ATHENS – Holding big leads over the major opposition SYRIZA he ousted in 2019, Greek Prime Minister and New Democracy leader Kyriakos Mitsotakis reportedly said there won't be an early election in the autumn to take advantage of his popularity.
While that would extend his term if he won, he said he will stay the course through the end of his administration and take it to July 2023 elections, four years after he routed the Leftists under Alexis Tsipras, who paid the price for breaking anti-austerity vows.
Mitsotakis, despite repeated sniping from his rival, has consistently won high marks for his handling of the COVID-19 pandemic and has begun to bring back a staggering economy with further easing of a lenient lockdown.
But he said he wants to be judged on his overall record, according to Kathimerini, and not just crisis management although he's reportedly getting advice to jolt his opponents again with Tsipras unable to make a dent against him.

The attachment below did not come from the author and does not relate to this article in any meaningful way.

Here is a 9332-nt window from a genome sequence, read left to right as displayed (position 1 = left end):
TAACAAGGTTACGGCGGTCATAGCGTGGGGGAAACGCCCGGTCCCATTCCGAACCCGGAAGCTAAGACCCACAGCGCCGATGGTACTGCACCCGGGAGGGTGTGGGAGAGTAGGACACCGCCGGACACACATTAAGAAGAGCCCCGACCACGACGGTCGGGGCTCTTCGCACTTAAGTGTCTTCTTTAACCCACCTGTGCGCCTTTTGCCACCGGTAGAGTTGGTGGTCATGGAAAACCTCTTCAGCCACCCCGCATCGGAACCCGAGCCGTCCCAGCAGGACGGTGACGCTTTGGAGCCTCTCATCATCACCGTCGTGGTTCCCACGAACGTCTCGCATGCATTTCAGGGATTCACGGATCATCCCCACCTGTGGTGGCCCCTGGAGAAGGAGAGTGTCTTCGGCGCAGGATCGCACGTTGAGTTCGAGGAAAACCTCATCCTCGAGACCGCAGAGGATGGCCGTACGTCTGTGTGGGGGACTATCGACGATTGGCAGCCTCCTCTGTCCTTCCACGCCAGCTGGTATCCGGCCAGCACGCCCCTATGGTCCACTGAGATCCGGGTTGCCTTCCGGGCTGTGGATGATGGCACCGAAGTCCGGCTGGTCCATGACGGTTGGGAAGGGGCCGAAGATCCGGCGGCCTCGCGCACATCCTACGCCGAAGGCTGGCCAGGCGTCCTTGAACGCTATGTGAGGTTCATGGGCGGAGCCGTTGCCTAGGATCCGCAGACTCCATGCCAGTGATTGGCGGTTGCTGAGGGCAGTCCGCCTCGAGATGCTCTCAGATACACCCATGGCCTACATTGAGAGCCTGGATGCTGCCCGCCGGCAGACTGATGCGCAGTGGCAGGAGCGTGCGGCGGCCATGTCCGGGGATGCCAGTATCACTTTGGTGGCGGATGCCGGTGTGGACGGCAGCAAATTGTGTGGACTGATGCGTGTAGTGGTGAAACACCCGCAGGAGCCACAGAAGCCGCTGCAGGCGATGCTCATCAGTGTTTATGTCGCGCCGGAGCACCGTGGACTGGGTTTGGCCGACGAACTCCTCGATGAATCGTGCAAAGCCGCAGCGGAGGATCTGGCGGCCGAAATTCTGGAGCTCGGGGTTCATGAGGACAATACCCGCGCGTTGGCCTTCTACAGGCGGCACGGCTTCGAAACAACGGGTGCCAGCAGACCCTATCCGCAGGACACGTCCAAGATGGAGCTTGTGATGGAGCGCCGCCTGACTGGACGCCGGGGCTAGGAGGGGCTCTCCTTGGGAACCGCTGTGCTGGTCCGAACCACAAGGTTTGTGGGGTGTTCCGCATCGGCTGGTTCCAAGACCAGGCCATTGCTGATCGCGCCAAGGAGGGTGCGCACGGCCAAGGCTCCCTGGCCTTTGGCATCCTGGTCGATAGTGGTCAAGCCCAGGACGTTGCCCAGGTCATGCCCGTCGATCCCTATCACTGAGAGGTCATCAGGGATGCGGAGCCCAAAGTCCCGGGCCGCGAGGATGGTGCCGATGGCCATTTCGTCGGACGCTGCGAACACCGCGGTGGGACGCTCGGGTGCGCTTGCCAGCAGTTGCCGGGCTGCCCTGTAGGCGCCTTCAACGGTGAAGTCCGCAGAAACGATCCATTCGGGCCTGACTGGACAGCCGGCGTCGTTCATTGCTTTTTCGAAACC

Supporters of an early election also argue that a return to near normal-life in 2022 could hurt the government if people no longer feel a sense of sticking together for a common good.
They're said to want an election in September which would, if he won, take Mitsotakis' government into 2025 and reap the benefit of people coming off summer vacations and freeing themselves of the terror of the Coronavirus as vaccinations ramp up.
Those who want early elections, the paper said, think another rout of SYRIZA would end Tsipras' reign as the leftists leader and even take down the party, leaving New Democracy without any real rivals, a dynasty creator.
The former dominant PASOK Socialists are already defunct, their veterans now leading a shrunken center-left Movement for Change (KINAL) party that is politically irrelevant with some in New Democracy thinking it could lean toward the center-right unless Tsipras holds on.
There's also reportedly talk of yet another Cabinet mini-reshuffle ahead of the annual Thessaloniki International Fair (TIF) in September that was shut down in 2020 as the pandemic raged, an event that sees the country's leader give what is essentially a State of the State address and the limelight for him.